PCC/ CCOG / MUS

Course Content and Outcome Guide for MUS 211B

Course Number:
MUS 211B
Course Title:
Music Theory II: Keyboard Harmony
Credit Hours:
1
Lecture Hours:
0
Lecture/Lab Hours:
20
Lab Hours:
0
Special Fee:
$6.00

Course Description

Piano keyboard performance of simple keyboard skills (scales, cadences, melody harmonization, simple accompaniment patterns and transposition) as they apply to principles studied in Music Theory II. Corequisites: MUS 211A. Audit available.

Intended Outcomes for the course

Material will primarily be presented in a lecture format. Students should be given the opportunity to apply concepts covered in the lectures in a hands-on environment. Course is ideally taught in a piano lab where each student has access to a piano keyboard.

Students will be able to compose and perform examples using 18th-century contrapuntal devices.
Students will be able to aurally identify 18th-century contrapuntal devices.
Students will be able to harmonize preexisting melodies using tonic and dominant harmonies in the classical style.
Students will be able to compose and perform common cadence formulae.
Students will be able to compose and perform Alberti bass type accompaniments from given block chord progressions.
Students will be able to compose and perform musical excerpts that include chromatic predominant chords.
Students will be able to harmonize preexisting melody using chromatic predominant harmonies.
Students will be able to aurally identify Neapolitan and augmented sixth harmonies.
Students will be able to compose and perform examples using chromatic third relation.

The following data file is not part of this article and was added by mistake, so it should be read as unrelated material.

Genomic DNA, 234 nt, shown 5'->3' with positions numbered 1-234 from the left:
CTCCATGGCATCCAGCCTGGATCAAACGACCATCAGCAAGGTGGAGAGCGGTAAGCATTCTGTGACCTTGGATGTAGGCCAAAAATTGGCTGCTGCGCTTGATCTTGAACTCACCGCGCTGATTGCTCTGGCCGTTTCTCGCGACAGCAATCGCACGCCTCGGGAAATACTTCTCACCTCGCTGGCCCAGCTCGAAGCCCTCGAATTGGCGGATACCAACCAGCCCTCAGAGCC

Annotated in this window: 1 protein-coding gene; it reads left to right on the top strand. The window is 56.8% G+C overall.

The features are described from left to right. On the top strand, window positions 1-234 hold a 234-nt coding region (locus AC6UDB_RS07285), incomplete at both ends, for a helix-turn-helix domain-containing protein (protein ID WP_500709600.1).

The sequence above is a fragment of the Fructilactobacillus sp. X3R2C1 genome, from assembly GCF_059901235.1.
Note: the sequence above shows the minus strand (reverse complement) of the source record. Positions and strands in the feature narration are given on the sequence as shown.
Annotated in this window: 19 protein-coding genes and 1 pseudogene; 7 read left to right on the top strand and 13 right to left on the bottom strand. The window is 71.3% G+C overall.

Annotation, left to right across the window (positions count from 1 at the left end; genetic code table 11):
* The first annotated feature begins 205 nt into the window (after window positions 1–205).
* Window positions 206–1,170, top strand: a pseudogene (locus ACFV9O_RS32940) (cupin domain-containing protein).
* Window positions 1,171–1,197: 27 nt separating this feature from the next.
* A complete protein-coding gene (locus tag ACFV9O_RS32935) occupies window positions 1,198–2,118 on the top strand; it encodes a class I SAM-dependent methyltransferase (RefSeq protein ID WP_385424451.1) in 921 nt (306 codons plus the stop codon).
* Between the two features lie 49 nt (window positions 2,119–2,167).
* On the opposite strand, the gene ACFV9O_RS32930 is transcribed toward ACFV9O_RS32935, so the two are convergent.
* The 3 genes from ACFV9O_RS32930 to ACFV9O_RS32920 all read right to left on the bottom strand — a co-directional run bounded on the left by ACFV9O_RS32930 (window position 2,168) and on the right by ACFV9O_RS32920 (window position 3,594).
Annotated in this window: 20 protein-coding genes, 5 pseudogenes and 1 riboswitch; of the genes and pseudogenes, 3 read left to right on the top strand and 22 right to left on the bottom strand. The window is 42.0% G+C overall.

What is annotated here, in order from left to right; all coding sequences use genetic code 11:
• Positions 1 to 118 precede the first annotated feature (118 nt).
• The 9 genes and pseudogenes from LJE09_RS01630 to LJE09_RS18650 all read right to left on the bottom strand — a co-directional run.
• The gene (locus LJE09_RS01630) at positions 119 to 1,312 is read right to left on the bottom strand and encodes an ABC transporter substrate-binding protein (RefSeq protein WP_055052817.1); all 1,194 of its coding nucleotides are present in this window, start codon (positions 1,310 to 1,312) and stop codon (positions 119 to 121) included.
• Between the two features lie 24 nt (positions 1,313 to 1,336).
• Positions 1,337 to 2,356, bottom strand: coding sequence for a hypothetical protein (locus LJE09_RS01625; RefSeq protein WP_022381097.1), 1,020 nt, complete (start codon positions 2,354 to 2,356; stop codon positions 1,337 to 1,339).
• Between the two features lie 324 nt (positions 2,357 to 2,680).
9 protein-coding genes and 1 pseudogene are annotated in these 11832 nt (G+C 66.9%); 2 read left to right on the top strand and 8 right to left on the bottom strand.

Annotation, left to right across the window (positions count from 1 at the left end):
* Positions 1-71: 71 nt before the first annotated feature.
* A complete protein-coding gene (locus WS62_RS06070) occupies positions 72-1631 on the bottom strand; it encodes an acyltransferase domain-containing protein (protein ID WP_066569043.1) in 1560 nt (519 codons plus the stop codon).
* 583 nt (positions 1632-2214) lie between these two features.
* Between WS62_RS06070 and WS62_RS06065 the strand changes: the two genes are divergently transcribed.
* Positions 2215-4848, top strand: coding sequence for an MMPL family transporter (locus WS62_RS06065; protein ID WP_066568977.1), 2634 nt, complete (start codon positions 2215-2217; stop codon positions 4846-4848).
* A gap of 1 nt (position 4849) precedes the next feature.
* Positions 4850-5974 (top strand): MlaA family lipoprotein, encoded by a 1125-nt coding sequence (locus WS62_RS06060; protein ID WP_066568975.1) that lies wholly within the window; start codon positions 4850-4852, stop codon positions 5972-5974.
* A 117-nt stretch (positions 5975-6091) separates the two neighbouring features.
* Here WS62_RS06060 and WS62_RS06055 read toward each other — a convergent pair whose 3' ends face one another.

Students will be able to aurally identify examples of chromatic third relation.
Students will be able to compose and perform musical excerpts that employ mode mixture and parallel relations.
Students will be able to aurally identify examples of mode mixture.
Students will be able to compose and perform musical excerpts that include chromatic modulation.
Students will be able to aurally identify common 19th-century chromatic modulations.
Students will be able to harmonize melodies to achieve chromatic modulation.

Outcome Assessment Strategies

The instructor should make the criteria for assigning a course grade and for evaluating student progress clear at the beginning of the term. The individual instructor will determine the methods of assessment. Assessment methods may include:

Qualitative examinations
Quantitative examinations
Aural examinations
Applied examinations
Homework assignments
Class participation
Composition projects

Course Content (Themes, Concepts, Issues and Skills)

Eighteenth Century Contrapuntal Techniques
  Contrapuntal devices
  Fugal devices
    
Classical-Era Patterns
  Cadence review
  The tonic/dominant axis
  Alberti bass accompaniment
  Variation and developmental techniques
Nineteenth Century Chromaticism
  The Neapolitan sixth chord
  Augmented sixth chords
  Mode mixture and parallel relations
  Chromatic third relation
  Chromatic modulation
COMPETENCIES/SKILLS
The following skills are expected to be achieved to successfully meet the minimum requirement ("C" or "Pass") of the course.

  • Compose and perform examples using 18th-century contrapuntal techniques.
  • Aurally identify 18th-century contrapuntal techniques. 
  • Compose and perform examples using Alberti bass accompaniment. 
  • Compose and perform examples using 18th-century variation techniques.       
  • Compose and perform musical excerpts employing 19th-century chromatic practices.       
  • Aurally identify musical excerpts employing 19th-century chromatic harmonies. 
  • Compose and perform musical excerpts employing 19th-century chromatic modulation. 
  • Aurally identify 19th-century chromatic modulation.